Did you know that one of the earliest surviving Christian churches in Europe is located near the small Bulgarian town of Perushtitsa?
The Red Church | Shot on Panasonic DMC LX-15
The so called Red Church (named after the red bricks it was built with) is dated around 5th century AD: among the first temples built after the official recognition of the religion by the Roman Empire.
What makes it truly unique is that it is the only church with a Northern-facing altar in the world.
It was meant to be a Martyrium for storing the remains of Christian martyrs and its dome stood an impressive 30+ meteres above the ground, but the sacred status of the area dates back to the pagan worship sites previously established in the area. Most of the church was destroyed during the 4th Crusade by Ottoman military leaders.
Why in Black & White?
There is an old debate in art regarding the juxtaposition of Colore vs Disegno: color and drawing/invention of pattern. Although the paragone (debate) reached its pinaccle during the Renaissance, its primary positions can be applied to any example of art. In very simplistic terms it oposes the esthetic effect of color over the well thought out shape of the image.
In the case of the Red Church it is relevant because the remains have preserved an original approach with a round shape which is typical of Armenian churches but not so well spread in Western Christian architecture. In order to focus on shape, rather than the famous color of the church, I took the liberty to render this Red legend in Monochrome. This switch helped me see the building in a more dramatic light: monumental and uncompromising, rather than just famous for its brick color.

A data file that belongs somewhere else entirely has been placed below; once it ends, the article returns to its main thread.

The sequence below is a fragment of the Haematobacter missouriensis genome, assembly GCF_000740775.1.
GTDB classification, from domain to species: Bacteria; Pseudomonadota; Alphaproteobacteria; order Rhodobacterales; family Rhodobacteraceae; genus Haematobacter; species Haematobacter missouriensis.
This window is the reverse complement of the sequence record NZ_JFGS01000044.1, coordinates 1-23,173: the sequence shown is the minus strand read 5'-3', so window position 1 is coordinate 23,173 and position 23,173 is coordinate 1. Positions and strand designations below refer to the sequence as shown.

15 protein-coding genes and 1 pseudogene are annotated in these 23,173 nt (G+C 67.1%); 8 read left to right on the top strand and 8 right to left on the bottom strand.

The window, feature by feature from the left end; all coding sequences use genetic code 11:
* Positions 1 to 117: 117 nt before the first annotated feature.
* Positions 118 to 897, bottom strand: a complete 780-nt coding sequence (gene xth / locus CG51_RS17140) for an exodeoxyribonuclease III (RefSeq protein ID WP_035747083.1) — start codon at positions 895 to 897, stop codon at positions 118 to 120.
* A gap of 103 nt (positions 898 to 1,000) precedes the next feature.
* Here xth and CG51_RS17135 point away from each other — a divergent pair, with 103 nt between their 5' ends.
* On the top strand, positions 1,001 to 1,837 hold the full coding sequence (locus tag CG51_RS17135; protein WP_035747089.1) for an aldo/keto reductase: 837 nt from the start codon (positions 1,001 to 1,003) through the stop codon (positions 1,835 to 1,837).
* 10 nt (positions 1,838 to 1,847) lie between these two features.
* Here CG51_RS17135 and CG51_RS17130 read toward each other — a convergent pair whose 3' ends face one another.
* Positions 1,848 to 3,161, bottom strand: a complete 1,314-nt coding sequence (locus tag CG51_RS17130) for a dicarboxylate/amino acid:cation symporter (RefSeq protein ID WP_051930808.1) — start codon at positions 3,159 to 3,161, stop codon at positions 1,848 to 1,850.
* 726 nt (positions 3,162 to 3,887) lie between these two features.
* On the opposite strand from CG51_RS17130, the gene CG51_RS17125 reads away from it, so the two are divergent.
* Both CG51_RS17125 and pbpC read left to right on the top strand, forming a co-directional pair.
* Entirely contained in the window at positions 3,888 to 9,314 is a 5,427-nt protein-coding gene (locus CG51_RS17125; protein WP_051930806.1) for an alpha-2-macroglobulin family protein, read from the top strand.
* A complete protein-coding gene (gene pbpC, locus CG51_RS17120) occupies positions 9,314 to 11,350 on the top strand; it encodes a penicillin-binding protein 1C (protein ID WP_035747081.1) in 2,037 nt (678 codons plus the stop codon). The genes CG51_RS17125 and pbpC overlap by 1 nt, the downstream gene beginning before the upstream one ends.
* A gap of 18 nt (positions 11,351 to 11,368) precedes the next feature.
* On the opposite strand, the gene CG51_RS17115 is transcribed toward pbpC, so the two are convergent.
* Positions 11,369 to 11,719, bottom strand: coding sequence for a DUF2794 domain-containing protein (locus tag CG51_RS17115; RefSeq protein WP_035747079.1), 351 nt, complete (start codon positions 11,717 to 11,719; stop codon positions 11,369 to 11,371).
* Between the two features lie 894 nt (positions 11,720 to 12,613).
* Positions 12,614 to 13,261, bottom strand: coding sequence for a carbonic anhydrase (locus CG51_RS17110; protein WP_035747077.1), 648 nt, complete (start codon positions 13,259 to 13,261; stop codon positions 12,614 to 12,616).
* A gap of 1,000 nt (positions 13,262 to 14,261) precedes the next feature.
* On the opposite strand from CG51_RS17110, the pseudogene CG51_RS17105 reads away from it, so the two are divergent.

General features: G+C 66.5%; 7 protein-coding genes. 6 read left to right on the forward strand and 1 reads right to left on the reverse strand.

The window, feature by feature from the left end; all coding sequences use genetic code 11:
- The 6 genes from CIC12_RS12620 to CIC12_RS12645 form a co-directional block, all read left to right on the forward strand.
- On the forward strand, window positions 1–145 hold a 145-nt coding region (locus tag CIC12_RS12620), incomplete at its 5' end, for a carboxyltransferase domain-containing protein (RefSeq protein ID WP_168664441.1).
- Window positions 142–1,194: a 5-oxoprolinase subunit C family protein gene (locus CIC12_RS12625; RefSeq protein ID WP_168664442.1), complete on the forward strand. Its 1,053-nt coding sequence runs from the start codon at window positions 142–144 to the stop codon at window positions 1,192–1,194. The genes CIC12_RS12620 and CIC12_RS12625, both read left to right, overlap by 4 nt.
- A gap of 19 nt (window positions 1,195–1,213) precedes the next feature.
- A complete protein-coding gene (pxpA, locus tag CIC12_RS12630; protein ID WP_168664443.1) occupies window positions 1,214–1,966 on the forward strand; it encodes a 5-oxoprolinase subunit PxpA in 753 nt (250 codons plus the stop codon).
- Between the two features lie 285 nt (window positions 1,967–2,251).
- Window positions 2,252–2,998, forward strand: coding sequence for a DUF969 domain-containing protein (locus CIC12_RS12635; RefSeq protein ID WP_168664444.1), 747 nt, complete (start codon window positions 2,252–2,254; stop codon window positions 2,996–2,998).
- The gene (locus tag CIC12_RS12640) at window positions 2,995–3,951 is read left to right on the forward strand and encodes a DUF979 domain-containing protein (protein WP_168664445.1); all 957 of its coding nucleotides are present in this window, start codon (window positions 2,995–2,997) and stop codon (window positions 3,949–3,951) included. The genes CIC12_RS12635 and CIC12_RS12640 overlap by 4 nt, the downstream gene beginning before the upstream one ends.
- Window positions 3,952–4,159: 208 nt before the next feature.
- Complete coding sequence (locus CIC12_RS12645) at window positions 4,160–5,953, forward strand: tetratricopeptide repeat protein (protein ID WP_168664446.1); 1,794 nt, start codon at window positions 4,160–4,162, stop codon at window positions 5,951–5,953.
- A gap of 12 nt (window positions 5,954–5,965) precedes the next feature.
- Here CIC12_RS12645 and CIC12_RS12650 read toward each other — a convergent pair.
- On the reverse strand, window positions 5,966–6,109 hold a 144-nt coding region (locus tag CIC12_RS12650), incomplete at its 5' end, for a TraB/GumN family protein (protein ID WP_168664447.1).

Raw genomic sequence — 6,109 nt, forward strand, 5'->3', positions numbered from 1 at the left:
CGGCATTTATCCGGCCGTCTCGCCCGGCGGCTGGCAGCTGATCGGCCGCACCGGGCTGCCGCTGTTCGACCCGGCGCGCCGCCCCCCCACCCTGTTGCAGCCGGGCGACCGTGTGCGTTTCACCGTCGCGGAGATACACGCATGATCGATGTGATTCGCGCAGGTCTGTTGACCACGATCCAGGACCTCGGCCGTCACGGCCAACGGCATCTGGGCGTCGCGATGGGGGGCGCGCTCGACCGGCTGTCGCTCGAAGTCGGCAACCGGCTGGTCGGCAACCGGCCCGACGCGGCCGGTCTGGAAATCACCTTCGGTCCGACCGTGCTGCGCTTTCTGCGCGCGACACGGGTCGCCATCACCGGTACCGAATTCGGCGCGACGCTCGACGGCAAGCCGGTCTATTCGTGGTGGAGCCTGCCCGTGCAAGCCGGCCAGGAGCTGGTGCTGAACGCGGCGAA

How to get there?
Images from this article also featured on Atlas Obscura
✓The site of the remains is quite small so unless you are interested in a really quick visit you can also learn more about Byzantine and Roman architecture, as well as the history of Christian temples in the nearby museum.
✓ Perushtitsa played an important role in the historical April Uprising in Bulgaria and to learn more about it you can visit the historical museum in town and the landmark memorial church St. Archangel Michail: where the last 127 defenders of the uprising, part of whom (among whom Kocho Chestimenski) heroically choose death instead of surrendering to the Ottomans.